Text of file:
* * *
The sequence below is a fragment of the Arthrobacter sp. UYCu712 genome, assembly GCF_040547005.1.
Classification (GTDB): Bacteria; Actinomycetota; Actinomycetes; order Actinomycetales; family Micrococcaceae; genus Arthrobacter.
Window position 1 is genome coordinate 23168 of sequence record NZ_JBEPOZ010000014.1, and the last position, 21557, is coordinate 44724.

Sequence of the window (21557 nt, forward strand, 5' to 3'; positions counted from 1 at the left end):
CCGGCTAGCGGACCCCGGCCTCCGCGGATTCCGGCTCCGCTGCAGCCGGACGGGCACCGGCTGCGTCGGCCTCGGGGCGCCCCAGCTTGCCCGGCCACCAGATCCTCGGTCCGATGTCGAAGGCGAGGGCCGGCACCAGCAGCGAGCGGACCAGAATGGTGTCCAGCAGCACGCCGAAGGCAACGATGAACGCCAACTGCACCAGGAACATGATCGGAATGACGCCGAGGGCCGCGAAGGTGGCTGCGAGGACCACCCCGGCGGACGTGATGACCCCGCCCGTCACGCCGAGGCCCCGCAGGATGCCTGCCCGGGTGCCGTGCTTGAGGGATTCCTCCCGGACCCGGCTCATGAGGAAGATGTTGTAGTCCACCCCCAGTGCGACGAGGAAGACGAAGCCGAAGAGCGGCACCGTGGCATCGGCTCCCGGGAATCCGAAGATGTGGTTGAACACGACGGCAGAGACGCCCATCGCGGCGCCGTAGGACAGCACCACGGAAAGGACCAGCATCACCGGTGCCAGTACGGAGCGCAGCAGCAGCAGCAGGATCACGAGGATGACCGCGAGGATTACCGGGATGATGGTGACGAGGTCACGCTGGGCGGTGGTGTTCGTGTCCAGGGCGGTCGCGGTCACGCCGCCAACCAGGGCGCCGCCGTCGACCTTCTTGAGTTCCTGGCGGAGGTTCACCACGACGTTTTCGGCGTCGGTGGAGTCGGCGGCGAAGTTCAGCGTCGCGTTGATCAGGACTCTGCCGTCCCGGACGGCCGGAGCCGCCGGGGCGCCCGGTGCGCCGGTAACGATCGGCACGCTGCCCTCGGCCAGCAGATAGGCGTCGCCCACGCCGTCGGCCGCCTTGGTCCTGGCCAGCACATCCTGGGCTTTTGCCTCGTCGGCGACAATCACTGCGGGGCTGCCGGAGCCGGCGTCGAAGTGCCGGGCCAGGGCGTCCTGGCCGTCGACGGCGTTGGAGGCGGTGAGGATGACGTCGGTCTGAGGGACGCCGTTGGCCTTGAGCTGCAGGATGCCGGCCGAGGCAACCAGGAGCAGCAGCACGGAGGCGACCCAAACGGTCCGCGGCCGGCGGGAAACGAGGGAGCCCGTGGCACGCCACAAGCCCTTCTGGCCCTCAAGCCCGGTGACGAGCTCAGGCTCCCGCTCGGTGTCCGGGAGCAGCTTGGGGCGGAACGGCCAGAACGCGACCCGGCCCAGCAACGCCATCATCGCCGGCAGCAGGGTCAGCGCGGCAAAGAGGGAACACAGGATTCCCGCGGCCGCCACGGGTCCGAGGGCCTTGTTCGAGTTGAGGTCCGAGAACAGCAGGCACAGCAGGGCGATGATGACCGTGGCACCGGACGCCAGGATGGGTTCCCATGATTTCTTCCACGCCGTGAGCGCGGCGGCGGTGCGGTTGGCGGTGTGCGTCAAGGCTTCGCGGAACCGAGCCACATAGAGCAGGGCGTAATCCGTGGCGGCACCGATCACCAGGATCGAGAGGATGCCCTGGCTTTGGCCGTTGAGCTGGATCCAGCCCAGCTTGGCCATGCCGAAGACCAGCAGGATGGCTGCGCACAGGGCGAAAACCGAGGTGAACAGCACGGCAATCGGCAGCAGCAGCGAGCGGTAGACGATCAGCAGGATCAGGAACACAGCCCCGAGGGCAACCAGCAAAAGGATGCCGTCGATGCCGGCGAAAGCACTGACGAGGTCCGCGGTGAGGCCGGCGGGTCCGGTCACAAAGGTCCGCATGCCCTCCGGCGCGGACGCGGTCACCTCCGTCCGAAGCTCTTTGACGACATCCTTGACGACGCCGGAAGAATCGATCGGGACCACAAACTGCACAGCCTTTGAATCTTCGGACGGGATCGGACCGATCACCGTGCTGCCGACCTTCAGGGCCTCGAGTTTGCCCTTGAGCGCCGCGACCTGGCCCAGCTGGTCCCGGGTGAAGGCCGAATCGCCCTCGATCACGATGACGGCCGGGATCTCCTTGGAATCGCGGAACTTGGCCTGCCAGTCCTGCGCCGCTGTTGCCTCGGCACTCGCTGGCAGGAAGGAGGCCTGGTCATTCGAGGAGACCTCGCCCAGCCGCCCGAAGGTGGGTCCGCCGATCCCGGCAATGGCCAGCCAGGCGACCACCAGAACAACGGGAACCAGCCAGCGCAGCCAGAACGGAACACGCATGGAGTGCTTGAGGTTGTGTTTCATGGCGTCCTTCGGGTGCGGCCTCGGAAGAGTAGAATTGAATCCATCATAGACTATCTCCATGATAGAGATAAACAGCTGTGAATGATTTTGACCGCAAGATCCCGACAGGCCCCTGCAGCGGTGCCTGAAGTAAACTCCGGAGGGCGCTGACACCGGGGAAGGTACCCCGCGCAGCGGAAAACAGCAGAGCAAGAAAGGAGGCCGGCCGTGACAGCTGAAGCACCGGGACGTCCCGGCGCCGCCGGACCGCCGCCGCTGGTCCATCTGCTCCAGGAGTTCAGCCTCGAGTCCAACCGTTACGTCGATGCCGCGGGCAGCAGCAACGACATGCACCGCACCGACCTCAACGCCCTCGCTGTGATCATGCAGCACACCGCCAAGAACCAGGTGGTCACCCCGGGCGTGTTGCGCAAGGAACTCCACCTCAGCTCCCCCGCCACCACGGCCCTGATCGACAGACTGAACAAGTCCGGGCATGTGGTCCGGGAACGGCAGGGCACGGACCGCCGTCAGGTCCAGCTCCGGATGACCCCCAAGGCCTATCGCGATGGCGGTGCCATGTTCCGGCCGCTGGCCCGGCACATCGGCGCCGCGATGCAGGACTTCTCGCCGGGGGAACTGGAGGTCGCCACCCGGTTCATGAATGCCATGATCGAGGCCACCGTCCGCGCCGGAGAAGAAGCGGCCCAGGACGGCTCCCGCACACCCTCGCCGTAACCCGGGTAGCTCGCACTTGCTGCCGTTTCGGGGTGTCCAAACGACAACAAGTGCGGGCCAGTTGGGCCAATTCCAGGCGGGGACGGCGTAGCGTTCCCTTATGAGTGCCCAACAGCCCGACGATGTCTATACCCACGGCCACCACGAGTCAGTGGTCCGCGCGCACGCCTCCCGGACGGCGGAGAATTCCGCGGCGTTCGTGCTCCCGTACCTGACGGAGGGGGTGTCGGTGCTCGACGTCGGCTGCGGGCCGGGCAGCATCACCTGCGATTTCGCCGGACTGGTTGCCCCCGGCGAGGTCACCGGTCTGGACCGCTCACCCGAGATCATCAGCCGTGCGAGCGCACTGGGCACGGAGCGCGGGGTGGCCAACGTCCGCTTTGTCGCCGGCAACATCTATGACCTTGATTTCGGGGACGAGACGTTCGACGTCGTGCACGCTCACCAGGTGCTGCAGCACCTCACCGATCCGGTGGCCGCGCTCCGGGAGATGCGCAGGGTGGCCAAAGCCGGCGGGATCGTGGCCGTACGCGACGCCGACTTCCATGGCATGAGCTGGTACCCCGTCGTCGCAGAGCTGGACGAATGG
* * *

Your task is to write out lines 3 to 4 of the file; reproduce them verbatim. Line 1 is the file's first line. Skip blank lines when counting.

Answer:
Window position 1 is genome coordinate 23168 of sequence record NZ_JBEPOZ010000014.1, and the last position, 21557, is coordinate 44724.

Sequence of the window (21557 nt, forward strand, 5' to 3'; positions counted from 1 at the left end):